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Re: What to include when creating a distribution using cygwin?

On Fri, Jul 16, 1999 at 03:56:07PM +0100, Ashley Ward wrote:
>Earnie Boyd <> writes:
>> > To simulate this, I copied these four files into the same directory as the
>> > executable, and ran it. Unfortunately this causes "invalid page fault in
>> > module <unknown> at 0000:cc267bb8. Running it under gdb is slightly more
>> > illuminating - I include the output with backtrace below. It all seems to
>> > fall over in something called from cygwin_crt0 somewhere.
>> > 
>> > What am I missing?
>> Firstly, you can't have more than one copy of the cygwin dll in the
>> executable path.  Multiple instances of the dll can cause this problem.
>Ah - OK. I've experimented with this however (setting 'export PATH=.' for
>example), and still had the same problem. :(.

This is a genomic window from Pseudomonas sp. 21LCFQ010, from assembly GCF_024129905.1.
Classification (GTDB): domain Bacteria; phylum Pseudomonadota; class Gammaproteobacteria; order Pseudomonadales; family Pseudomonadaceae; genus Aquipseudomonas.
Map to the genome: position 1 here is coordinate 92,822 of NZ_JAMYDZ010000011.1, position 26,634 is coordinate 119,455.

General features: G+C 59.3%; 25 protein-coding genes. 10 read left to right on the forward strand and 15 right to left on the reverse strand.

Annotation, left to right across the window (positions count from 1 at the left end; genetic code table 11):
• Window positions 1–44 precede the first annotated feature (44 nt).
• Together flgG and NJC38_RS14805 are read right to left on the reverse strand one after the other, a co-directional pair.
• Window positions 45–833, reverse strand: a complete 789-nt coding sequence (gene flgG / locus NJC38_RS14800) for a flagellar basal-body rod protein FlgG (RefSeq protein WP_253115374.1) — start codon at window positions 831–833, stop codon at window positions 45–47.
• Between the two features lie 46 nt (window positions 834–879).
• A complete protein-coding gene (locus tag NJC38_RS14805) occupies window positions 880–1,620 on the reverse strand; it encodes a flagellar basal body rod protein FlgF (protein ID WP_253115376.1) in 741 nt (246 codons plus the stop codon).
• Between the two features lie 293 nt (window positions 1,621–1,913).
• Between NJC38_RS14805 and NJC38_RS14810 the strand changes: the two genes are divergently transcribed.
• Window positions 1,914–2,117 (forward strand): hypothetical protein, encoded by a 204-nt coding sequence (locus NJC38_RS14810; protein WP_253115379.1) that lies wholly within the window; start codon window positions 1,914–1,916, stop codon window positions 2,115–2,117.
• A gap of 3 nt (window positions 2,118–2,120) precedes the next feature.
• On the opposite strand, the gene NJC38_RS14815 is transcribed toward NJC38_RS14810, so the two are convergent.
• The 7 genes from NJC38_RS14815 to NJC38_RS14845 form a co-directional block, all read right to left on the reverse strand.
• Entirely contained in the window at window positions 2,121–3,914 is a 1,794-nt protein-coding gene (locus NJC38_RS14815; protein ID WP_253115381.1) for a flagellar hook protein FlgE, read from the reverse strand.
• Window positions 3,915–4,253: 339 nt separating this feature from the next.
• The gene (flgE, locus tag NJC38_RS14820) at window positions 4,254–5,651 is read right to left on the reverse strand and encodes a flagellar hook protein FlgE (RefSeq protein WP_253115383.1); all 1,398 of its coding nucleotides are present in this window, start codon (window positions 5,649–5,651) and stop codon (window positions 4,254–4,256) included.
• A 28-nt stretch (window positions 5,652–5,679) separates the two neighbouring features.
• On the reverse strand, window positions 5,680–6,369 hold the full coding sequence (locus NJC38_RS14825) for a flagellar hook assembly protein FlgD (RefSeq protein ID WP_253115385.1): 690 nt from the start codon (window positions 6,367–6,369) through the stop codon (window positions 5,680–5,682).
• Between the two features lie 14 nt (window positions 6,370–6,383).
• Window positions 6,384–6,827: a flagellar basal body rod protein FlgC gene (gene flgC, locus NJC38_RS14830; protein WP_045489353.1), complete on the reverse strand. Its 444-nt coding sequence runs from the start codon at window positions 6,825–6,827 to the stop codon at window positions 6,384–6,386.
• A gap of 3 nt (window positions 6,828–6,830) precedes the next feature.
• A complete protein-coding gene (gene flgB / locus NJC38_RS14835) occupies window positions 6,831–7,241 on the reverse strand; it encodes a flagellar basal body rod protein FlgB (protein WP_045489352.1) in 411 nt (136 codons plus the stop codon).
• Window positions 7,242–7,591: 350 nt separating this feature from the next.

There are a few issues here.

#1 if you are distributing code using the cygwin DLL (especially B19) then you
must adhere to the terms of the GPL.  That means that you must be willing to
supply source code for the cygwin DLL.  Unfortunately, you can't just include
cygwin1.dll and not worry about including the sources for cygwin1.dll.  You
also can't just point people at the cygwin web site and hope that that solves
the problem.

We've changed the licensing terms which will be available in B21 (which will
be released no later than January 27, 2003) and in recent snapshots.  The
licensing terms for the cygwin B19 DLL are purely GPL, howver.

>Under B19 I was able to compile and run, and had problems with packaging
>the thing for use on other peoples PCs without the full cygwin
>environment. Now under B20 (with the same source code) it will not run, and
>debugging is made hard by this problem with gdb.

>Thanks for the help - does anybody know 1) which files to include and where
>to put them in a package for distributing software using cygwin, Tcl and Tk
>to a more "virgin" PC? or 2) what might be causing gdb to loose debugging
>symbols in some parts of gcc-compiled software?

It sure looks like you're not compiling with -g.  Perhaps upgrading your
C compiler to a newer EGCS version might help.

FWIW, the B19 version of gdb should be able to debug a B20 program.


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